Monday, February 09, 2004

I was rereading a section of Aama in America today where the author has not really coped with his mother's death, and the reality that you can lose a person who loves you and whom you love without there being anything to do about it.

Within an 18 month period of my life not so many years ago, I recognized my marriage was the loneliest place on the planet, met a soul mate, divorced my husband of 16 years, realized my soul mate was using me as a substitute for intimacy so that he could stay! inside his empty marriage, moved on, met another man I fell madly in love with, realized that was a terrible mistake and broke up, allowing him to tear my heart into little bits on his way out the door, and during most of this timeframe sat at my mother's bedside as she died from an undiagnosed break-down in her digestive track. One of my closest friends and confidante during all of this (you know who you are) gently and repeatedly reminded me that things were moving too fast in my life. Too much to absorb.

For a few years there, I thought I was ME encountering the WORLD and felt this incredible sense of finding MYSELF! But now looking back, I was just me reacting to relationships which took me all over the map, emotionally, each redefining my image of myself from the outside, but really did not help me work out the nature of ME.

Dale has an interesting post on the idea of what defines the reality of our identity in the world, and some of the comments talk about the importance of relationships in their endurance far beyond the scattered bits and pieces of self that blow away upon our death. I have such mixed feelings about this now. I know I'm not always very clear about where I start and the other person stops. I like this feeling of integration and how it expands my window in the world. But its so easy to lose track of which part is me. When so many relationships died in such a short time, I realized that I could claim only a few pieces as "mine" walking out. Certain things I had to recreate into "mine without his," others I had to simply bury in a drawer for a while, and some I realize I cannot reclaim. Its so much easier to let someone else define me. Especially if its a definition that's more loving than my own for myself.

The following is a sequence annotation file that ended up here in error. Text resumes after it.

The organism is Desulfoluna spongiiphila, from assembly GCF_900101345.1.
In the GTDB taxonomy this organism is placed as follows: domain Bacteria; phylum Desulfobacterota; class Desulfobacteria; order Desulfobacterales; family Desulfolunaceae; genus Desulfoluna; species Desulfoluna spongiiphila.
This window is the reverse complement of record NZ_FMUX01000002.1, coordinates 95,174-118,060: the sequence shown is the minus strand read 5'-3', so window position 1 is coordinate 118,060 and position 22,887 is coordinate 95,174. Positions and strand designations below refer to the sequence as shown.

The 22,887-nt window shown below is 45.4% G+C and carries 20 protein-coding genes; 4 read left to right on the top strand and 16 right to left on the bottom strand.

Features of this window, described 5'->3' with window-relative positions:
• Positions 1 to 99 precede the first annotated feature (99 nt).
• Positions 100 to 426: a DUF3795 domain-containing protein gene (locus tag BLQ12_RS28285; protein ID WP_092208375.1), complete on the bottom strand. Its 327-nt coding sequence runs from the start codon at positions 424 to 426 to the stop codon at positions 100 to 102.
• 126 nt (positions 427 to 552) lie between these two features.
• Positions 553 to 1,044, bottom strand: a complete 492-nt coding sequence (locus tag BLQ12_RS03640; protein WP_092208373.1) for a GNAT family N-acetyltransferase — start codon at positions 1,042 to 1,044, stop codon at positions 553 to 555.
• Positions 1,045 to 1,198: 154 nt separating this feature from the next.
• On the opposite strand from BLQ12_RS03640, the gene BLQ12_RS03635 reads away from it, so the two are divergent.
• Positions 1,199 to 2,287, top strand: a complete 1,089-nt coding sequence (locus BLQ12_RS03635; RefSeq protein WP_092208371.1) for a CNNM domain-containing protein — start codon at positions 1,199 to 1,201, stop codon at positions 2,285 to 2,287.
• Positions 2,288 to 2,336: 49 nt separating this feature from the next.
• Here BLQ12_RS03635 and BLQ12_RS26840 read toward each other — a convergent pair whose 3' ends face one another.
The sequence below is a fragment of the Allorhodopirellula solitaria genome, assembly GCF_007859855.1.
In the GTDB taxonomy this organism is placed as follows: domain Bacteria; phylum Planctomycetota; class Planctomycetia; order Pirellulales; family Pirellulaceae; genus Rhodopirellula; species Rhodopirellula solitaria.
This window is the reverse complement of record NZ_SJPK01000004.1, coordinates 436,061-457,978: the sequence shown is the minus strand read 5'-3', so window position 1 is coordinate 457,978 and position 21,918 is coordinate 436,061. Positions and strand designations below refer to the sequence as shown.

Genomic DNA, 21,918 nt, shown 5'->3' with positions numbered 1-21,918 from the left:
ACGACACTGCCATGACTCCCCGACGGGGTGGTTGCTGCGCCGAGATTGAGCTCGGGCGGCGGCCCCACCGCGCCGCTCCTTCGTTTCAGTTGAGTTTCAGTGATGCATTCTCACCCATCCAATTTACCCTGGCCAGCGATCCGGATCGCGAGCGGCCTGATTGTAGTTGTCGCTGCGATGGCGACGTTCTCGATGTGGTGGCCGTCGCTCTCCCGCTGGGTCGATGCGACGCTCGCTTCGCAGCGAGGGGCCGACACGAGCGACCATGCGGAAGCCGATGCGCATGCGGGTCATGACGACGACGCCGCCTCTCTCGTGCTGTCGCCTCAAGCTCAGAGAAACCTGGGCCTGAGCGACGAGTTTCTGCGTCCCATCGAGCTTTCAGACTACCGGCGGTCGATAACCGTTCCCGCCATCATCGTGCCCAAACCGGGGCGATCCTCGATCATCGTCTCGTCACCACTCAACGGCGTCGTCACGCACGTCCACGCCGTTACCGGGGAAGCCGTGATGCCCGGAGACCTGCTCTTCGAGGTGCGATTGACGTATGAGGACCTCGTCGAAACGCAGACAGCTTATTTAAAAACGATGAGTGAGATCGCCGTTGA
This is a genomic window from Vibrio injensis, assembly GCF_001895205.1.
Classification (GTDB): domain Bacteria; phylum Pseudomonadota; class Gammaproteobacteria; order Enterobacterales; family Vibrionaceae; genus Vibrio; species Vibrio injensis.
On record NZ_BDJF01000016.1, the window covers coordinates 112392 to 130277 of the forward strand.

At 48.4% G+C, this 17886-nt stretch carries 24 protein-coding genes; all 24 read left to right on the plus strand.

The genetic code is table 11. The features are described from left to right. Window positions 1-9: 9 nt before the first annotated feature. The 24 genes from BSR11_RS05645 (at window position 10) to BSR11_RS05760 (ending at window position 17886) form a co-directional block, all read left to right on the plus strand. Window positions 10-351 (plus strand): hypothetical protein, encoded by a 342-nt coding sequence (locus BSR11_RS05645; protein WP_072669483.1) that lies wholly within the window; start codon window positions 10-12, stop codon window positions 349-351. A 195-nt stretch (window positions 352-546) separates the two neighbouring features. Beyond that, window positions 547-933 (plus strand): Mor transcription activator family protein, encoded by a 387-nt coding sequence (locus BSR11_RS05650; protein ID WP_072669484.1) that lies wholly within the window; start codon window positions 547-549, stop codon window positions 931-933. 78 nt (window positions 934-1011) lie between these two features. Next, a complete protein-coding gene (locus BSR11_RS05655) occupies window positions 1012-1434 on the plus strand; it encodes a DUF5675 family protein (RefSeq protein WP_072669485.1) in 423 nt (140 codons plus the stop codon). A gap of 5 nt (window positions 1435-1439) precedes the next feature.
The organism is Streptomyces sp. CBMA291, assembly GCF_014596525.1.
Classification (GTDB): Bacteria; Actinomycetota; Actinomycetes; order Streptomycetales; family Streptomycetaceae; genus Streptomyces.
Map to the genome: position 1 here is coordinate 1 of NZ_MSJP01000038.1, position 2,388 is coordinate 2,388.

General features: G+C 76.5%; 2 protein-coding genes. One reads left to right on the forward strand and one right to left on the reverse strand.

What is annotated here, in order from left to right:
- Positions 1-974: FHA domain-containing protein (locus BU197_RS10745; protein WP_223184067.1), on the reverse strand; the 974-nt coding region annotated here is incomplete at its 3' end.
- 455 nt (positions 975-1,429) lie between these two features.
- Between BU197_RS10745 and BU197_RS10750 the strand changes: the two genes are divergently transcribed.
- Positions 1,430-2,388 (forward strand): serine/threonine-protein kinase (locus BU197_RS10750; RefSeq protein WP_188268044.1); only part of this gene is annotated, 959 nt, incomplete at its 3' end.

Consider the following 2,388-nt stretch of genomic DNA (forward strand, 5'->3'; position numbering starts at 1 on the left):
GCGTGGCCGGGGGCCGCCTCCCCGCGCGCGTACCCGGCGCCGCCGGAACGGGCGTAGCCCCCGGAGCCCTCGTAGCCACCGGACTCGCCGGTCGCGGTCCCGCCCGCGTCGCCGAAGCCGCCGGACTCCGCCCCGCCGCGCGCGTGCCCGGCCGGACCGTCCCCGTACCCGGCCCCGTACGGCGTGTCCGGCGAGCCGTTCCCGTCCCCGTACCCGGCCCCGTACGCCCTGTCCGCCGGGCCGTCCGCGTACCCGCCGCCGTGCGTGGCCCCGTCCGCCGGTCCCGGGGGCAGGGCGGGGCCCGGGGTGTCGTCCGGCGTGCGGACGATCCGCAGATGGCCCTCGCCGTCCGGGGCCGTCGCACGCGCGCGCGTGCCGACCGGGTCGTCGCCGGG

The book excerpt called to me this week, because lately when I look for ME, I find my Mom instead. Not in the "oh Mom would disapprove of this so I can't do it" or in even a conscious way. But rather in how I act as a mother to my own kids. I mean of course, obviously, who do we mirror but our parents, once we become parents. But how do I explain... It's not the decisions or the way I play or what I talk about with the kids... Its as if I'm trying to recreate the feel of my mother in their lives. And I wonder why. So they don't forget her? So I don't? Because I haven't let go of certain things? Because the relationship persists beyond the person's death? Or is it as simple as wishing my kids remember me the same way I remember her?

When I was very small, I used to fidget with a ring she wore much of the time... a rectangular light purple amethyst stone set in a simple solitaire setting. I can see so clearly the way it looked against her skin, the shape of her finger and how much give it had to turn when I'd play with it on her hand. I guess it calmed me, connected me to her in some way because I remember it in such detail. What will my kids recall? I work so hard on the "important" things, being a good listener, teaching them kindness and a work ethic, treating everyone and everything as sacred. But it isn't going to be those things they remember best I think. Maybe it will be, as Dale's readers recall, the hours reading aloud and playing board games. Or the wacky pink halloween wig. Or the smell of a certain favorite homecooked meal. Or playing with the same amethyst ring on my finger.

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